Articles Posted in Case Law Updates

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In another recent decision that Attorney General Jeff Sessions has assigned to himself, the Attorney General has foreclosed refuge for countless immigrants attempting to escape domestic violence in their home countries.  In Matter of A-B-, 27 I&N Dec. 316 (A.G. 2018), the Attorney General overruled a Board of Immigration Appeals decision which granted asylum to the victim of domestic violence in El Salvador.  The Attorney General also overruled a binding Board of Immigration Appeals decision, Matter of A-R-C-G-, 26 I&N Dec. 388 (BIA 2014), which held that “married women in Guatemala who are unable to leave their relationship” could constitute a “particular social group.”


What is asylum?


Asylum is a discretionary benefit that can be granted to those who:

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In a disappointing decision by the Attorney General, a decision has been made on whether immigration judges and the Board of Immigration Appeals have discretion to administratively close deportation proceedings.  Matter of Castro-Tum, 27 I&N Dec. 271 (A.G. 2018) was decided on May 17th, 2018 after the Attorney General referred the issue to himself.


Why is the Attorney General making this decision?


The Attorney General has the authority to refer Board of Immigration Appeals decisions to himself to review. 8 C.F.R. §1003.1(h)(1)(i).  In this case, an Immigration Judge granted several continuances to a juvenile who had been issued a Notice to Appear for deportation proceedings.  The Notice to Appear that was handed to the juvenile did not give a date for a hearing.  Notice of the hearing was sent to the address provided by the juvenile.  When the juvenile didn’t appear for court, the immigration judge continued the case and ultimately administratively closed the case.  The government appealed and the Board of Immigration Appeals remanded the case for the Immigration Judge to proceed with the deportation proceedings and to issue an order of removal in absentia if the juvenile did not appear.  The Attorney General then referred the decision to himself.  The Attorney General’s decision is binding on the Board of Immigration Appeals, which is the appellate court that rules on all appeals from Immigration Judge decisions.

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A recent United States Supreme Court case will make it harder for the government to deport a non – United States citizen for being convicted of certain offenses.  In Atty Gen’l vs. Dimaya, the Supreme Court found that a provision of the Immigration and Nationality Act was overly broad and unconstitutional, thus rendering convictions for certain offenses no longer subject to removal.  In an extension of an already decided Supreme Court case, the Court analyzed 8 U.S.C. §1101(a)(43)(f), which defines an “aggravated felony” to include, among other things, “a crime of violence,” as defined in 18 U.S.C. §16, where a term of imprisonment of one year or more is rendered.  The case turned on the definition of a “crime of violence.”  Let’s take a look at the Supreme Court’s decision and how it affects immigration law.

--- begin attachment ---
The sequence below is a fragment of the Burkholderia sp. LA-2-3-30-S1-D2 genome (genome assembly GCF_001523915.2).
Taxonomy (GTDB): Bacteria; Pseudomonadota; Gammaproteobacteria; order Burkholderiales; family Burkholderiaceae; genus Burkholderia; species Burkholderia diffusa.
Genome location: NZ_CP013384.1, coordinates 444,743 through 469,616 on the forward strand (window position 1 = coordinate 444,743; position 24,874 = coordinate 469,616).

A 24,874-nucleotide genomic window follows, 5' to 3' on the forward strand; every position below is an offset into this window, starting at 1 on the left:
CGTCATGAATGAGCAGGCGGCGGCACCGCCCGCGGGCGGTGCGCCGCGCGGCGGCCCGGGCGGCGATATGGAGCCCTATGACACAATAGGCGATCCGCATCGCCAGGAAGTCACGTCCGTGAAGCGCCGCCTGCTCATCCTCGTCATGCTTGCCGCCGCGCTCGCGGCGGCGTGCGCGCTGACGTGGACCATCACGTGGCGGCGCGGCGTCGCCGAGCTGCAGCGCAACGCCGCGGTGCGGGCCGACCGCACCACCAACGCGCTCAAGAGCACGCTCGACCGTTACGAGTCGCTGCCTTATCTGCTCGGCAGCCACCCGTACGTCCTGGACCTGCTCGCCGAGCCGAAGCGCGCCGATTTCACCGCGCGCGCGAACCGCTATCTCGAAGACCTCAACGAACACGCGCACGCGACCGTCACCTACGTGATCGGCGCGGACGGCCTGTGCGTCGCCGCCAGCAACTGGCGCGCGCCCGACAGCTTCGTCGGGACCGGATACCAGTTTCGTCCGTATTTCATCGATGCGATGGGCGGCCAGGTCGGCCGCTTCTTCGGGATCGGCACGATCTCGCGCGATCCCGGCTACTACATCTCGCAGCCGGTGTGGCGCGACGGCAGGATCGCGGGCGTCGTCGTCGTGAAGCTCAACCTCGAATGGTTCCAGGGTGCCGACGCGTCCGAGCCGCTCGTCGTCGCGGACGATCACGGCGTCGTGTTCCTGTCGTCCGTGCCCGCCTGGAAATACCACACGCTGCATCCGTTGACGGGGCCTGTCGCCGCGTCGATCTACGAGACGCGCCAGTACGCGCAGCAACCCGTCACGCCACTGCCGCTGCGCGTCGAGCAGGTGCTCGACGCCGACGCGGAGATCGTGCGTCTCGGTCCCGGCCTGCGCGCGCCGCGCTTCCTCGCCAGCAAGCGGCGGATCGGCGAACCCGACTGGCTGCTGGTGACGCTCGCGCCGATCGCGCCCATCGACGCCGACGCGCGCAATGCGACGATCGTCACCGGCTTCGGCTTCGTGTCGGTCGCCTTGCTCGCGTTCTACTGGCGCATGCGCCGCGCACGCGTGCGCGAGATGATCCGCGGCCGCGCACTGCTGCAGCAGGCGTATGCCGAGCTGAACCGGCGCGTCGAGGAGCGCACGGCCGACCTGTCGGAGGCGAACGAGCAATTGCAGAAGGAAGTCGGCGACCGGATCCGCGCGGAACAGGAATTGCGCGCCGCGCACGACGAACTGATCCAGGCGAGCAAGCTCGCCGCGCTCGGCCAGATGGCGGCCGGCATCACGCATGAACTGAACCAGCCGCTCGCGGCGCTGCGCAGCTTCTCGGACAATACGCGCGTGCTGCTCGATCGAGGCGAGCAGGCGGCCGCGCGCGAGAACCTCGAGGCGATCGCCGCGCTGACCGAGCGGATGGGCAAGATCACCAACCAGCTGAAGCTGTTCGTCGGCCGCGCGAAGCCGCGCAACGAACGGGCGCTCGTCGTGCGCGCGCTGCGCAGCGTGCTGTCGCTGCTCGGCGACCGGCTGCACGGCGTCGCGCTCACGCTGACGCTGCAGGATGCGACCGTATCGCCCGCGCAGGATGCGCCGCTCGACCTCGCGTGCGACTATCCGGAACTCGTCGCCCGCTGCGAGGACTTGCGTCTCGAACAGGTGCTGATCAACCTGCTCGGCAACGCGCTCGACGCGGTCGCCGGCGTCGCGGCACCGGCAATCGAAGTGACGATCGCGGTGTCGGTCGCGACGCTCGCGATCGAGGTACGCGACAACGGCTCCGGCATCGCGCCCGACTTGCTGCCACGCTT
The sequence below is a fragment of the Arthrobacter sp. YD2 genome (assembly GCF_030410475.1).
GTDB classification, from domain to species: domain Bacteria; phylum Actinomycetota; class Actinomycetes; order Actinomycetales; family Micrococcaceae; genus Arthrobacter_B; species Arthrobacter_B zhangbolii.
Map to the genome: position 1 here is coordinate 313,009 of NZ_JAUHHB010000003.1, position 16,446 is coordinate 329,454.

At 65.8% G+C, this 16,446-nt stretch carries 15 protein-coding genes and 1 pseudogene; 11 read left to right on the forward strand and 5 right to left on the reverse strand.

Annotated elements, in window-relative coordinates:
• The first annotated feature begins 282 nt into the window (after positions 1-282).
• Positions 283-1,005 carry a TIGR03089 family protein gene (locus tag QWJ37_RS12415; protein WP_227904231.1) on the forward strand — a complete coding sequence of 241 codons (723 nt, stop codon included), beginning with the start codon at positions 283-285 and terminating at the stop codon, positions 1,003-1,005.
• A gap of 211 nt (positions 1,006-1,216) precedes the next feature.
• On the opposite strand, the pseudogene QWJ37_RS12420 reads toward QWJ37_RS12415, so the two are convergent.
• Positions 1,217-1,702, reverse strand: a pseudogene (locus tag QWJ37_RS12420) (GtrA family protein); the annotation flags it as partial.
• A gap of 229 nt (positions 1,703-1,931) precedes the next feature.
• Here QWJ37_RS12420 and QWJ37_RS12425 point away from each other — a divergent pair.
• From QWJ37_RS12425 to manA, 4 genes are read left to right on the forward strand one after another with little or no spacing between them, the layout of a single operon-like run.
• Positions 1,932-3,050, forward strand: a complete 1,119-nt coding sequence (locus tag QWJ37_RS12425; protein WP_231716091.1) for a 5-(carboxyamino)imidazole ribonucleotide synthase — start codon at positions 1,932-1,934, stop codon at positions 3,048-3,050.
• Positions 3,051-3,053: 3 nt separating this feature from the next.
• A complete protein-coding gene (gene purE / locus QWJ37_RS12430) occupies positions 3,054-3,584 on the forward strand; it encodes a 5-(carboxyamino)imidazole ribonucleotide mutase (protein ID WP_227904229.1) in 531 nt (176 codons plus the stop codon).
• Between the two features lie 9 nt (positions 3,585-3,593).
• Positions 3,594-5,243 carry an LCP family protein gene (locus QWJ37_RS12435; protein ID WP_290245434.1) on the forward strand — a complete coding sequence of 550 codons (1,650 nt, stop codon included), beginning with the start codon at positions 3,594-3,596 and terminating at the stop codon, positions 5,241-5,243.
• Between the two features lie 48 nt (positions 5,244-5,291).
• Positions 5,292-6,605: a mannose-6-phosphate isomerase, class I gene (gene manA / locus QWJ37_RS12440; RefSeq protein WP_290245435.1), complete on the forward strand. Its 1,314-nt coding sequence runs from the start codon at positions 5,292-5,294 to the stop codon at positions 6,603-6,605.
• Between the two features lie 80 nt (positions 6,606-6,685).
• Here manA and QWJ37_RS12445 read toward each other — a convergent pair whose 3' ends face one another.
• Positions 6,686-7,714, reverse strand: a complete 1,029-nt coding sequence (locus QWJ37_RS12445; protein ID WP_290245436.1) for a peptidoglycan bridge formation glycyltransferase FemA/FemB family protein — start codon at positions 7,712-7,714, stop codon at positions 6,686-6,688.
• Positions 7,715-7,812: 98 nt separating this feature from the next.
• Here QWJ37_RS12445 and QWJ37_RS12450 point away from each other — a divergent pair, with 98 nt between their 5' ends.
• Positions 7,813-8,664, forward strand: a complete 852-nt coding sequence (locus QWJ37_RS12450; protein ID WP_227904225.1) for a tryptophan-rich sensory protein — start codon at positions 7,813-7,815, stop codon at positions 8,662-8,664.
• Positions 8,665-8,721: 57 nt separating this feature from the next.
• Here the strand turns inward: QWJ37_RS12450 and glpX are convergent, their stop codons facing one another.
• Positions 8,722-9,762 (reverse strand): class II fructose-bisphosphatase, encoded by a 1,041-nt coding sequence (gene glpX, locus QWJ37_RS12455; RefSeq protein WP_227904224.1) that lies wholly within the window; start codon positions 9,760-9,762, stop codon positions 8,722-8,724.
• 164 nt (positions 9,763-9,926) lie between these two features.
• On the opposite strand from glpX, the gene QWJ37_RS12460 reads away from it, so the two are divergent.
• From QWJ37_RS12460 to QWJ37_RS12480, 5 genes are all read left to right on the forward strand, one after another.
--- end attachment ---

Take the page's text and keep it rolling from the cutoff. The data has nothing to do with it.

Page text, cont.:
What is a crime of violence?


First, we have to know what a “crime of violence” is.  Immigration law makes any non-citizen, including longstanding lawful permanent residents (LPRs) deportable if they are convicted of an “aggravated felony.”  Among other things, an “aggravated felony” includes a “crime of violence” with a sentence of 1 year or more.  So, what is a crime of violence?

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Immigration lawyers are talking about a new Board of Immigration Appeals (BIA) decision that is out.  This case addresses how a DUI (Driving Under the Influence) arrest can result in not getting a bond in deportation proceedings. Whenever a person is placed in deportation/removal proceedings, the Immigration Judge will decide whether to issue a bond that will allow the person to get out of jail while the deportation case is going on.  If you have certain criminal convictions, you may not be eligible for a bond.  You must also establish that you are not a flight risk (risk to flee and not show up to court) and that you are not a danger to the community.  If you have a criminal record, even a criminal arrest that has been dropped, it can be difficult to convince an Immigration Judge to give you a bond.  The Board of Immigration Appeals has now made it even harder after overturning an Immigration Judge’s decision to give a bond to a person who had a DUI arrest and three prior DUI convictions ten years prior.